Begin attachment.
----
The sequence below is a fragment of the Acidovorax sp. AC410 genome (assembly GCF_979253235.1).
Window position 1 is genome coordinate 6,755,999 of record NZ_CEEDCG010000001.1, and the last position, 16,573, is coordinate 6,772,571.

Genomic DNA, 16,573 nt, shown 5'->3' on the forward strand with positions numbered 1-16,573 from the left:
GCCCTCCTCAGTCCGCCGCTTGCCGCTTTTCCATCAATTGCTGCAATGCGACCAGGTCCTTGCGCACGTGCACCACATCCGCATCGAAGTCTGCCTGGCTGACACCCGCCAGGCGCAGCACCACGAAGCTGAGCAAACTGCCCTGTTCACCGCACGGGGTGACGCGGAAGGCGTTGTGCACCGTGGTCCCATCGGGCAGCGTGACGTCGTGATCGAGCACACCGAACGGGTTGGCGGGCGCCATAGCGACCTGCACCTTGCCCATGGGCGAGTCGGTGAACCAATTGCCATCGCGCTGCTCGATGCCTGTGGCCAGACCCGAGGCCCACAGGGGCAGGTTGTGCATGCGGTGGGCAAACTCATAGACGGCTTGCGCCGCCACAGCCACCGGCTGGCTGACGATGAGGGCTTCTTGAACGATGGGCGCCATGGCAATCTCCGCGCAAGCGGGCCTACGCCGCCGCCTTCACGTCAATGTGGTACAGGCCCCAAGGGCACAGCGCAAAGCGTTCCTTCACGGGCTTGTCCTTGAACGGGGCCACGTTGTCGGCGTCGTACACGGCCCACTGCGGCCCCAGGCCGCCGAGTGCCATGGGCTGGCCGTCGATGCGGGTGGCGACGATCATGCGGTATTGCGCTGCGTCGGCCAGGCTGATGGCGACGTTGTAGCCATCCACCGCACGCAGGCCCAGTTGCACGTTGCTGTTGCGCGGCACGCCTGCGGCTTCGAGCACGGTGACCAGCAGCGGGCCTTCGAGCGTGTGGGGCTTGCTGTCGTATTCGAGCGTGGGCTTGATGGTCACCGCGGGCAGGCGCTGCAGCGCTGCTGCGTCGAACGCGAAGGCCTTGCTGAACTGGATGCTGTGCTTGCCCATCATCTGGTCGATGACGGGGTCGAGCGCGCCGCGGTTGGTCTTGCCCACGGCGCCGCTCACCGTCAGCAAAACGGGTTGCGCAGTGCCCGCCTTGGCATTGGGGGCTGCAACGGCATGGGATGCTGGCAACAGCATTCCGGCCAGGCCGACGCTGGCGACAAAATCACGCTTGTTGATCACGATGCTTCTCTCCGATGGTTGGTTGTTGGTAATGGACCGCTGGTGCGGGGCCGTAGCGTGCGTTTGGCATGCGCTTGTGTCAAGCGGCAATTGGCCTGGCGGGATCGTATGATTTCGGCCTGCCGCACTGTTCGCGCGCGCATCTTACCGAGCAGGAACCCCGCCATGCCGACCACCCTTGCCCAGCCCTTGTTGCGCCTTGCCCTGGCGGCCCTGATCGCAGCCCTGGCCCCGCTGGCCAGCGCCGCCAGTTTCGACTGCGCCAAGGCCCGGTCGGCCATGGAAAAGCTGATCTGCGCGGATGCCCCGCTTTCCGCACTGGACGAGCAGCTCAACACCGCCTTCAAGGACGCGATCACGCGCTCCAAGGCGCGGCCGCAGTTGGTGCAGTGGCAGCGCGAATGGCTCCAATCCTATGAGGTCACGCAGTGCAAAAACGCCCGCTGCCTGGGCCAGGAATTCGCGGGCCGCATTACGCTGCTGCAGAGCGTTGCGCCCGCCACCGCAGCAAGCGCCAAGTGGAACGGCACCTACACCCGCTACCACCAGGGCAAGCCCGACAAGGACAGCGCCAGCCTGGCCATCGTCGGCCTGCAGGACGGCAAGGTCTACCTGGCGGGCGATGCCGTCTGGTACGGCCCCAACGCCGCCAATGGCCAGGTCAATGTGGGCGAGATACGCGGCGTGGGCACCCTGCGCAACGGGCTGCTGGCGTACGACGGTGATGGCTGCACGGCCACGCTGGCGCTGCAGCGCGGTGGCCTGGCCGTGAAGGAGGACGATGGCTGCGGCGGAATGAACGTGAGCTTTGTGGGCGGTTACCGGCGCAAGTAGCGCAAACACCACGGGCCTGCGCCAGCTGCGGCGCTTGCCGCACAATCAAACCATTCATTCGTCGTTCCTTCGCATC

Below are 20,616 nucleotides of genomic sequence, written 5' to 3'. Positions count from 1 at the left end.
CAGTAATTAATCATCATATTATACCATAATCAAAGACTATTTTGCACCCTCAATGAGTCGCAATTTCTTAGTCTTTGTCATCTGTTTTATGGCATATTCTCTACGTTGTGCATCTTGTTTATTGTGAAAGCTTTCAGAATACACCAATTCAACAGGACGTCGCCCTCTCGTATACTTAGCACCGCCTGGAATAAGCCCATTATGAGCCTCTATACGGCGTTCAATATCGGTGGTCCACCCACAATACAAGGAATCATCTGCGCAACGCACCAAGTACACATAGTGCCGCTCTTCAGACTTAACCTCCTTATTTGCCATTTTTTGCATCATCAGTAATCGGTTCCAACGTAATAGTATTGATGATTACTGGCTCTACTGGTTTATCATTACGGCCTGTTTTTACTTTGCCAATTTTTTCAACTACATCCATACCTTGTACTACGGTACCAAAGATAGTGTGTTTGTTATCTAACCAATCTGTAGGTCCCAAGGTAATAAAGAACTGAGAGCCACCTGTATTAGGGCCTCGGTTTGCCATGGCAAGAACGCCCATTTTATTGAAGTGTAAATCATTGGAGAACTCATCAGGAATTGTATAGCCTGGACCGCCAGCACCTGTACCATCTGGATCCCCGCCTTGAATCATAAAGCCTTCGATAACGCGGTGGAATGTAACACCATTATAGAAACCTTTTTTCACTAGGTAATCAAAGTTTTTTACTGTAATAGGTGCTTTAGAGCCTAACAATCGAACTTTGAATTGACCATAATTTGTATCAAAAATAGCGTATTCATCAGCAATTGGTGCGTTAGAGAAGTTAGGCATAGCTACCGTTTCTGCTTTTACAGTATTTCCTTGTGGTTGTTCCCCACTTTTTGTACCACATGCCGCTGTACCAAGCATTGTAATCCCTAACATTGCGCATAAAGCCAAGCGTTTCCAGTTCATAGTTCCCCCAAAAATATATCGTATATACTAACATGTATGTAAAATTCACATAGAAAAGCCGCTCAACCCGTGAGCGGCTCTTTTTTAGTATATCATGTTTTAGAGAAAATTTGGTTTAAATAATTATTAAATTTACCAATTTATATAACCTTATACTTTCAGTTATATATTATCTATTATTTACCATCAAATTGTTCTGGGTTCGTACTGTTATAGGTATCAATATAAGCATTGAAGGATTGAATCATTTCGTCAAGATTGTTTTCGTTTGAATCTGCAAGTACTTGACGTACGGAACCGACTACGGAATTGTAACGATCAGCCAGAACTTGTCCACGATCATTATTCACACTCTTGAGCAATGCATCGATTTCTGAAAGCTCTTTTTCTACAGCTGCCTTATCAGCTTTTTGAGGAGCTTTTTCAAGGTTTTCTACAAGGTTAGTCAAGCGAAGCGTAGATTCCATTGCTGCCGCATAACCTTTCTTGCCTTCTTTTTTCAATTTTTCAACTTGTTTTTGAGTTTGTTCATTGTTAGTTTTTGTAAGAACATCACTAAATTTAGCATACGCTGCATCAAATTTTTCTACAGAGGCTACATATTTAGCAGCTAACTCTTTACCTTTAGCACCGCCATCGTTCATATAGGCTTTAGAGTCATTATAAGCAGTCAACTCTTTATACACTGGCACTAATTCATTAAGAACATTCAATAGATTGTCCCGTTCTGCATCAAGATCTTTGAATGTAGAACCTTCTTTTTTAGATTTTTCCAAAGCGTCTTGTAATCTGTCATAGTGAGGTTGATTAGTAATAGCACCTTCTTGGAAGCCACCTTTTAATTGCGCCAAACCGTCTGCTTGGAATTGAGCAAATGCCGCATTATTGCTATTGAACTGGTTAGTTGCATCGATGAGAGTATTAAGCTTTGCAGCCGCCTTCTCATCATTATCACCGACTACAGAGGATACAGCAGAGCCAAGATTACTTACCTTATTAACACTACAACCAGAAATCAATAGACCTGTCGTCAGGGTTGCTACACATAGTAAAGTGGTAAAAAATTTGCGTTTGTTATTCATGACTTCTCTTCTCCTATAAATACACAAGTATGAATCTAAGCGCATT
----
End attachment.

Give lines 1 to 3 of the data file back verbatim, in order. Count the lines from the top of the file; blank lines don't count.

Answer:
The sequence below is a fragment of the Acidovorax sp. AC410 genome (assembly GCF_979253235.1).
Window position 1 is genome coordinate 6,755,999 of record NZ_CEEDCG010000001.1, and the last position, 16,573, is coordinate 6,772,571.

Genomic DNA, 16,573 nt, shown 5'->3' on the forward strand with positions numbered 1-16,573 from the left: